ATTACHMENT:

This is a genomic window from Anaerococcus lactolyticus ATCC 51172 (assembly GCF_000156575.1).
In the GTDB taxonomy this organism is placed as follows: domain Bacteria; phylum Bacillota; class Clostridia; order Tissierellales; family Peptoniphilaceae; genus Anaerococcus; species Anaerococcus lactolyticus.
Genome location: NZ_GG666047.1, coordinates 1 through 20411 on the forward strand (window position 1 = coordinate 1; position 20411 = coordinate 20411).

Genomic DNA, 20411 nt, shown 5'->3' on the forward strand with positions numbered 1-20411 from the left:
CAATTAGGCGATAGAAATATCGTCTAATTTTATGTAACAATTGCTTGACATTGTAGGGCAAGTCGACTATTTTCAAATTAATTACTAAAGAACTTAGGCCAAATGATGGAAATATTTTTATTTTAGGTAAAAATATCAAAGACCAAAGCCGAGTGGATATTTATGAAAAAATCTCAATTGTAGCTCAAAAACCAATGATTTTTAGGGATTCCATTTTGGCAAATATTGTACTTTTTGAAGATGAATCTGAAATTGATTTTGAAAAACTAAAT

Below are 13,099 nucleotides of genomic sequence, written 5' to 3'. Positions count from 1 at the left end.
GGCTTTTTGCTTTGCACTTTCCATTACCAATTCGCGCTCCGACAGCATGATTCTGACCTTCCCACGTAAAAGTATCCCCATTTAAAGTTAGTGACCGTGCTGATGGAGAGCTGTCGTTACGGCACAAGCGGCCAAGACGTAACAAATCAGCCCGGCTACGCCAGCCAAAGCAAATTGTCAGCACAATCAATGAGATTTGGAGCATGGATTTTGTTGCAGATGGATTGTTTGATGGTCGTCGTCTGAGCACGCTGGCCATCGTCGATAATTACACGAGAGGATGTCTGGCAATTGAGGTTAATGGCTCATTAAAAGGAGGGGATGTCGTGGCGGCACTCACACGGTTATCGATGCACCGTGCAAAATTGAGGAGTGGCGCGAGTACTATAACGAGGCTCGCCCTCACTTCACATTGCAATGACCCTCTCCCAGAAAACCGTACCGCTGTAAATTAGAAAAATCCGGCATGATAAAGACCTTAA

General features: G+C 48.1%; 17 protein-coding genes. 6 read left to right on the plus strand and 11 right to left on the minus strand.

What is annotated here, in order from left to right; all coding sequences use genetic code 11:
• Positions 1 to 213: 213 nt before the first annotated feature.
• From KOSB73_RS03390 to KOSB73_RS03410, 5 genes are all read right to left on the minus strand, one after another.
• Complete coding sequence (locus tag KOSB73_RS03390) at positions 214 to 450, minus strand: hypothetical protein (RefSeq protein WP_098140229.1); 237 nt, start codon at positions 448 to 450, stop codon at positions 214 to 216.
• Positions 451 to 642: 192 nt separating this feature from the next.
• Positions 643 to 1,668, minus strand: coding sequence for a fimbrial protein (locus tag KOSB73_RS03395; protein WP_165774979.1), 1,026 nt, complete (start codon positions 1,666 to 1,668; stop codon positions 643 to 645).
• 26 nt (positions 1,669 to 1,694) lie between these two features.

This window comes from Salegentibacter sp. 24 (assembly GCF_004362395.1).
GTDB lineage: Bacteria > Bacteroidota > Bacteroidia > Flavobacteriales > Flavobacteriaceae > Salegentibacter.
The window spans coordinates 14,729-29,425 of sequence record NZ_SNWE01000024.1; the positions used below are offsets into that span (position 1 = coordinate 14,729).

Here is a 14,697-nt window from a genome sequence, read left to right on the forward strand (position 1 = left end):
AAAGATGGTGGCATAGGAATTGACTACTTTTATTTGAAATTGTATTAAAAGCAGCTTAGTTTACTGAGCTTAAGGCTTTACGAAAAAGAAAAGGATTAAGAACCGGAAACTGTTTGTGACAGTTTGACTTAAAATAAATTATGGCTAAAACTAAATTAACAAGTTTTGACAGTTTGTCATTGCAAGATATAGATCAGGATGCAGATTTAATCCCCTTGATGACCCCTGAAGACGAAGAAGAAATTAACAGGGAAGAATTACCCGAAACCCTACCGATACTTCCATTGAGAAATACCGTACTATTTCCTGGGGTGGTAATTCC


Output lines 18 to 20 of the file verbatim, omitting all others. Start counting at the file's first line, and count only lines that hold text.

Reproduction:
The window spans coordinates 14,729-29,425 of sequence record NZ_SNWE01000024.1; the positions used below are offsets into that span (position 1 = coordinate 14,729).

Here is a 14,697-nt window from a genome sequence, read left to right on the forward strand (position 1 = left end):
AAAGATGGTGGCATAGGAATTGACTACTTTTATTTGAAATTGTATTAAAAGCAGCTTAGTTTACTGAGCTTAAGGCTTTACGAAAAAGAAAAGGATTAAGAACCGGAAACTGTTTGTGACAGTTTGACTTAAAATAAATTATGGCTAAAACTAAATTAACAAGTTTTGACAGTTTGTCATTGCAAGATATAGATCAGGATGCAGATTTAATCCCCTTGATGACCCCTGAAGACGAAGAAGAAATTAACAGGGAAGAATTACCCGAAACCCTACCGATACTTCCATTGAGAAATACCGTACTATTTCCTGGGGTGGTAATTCC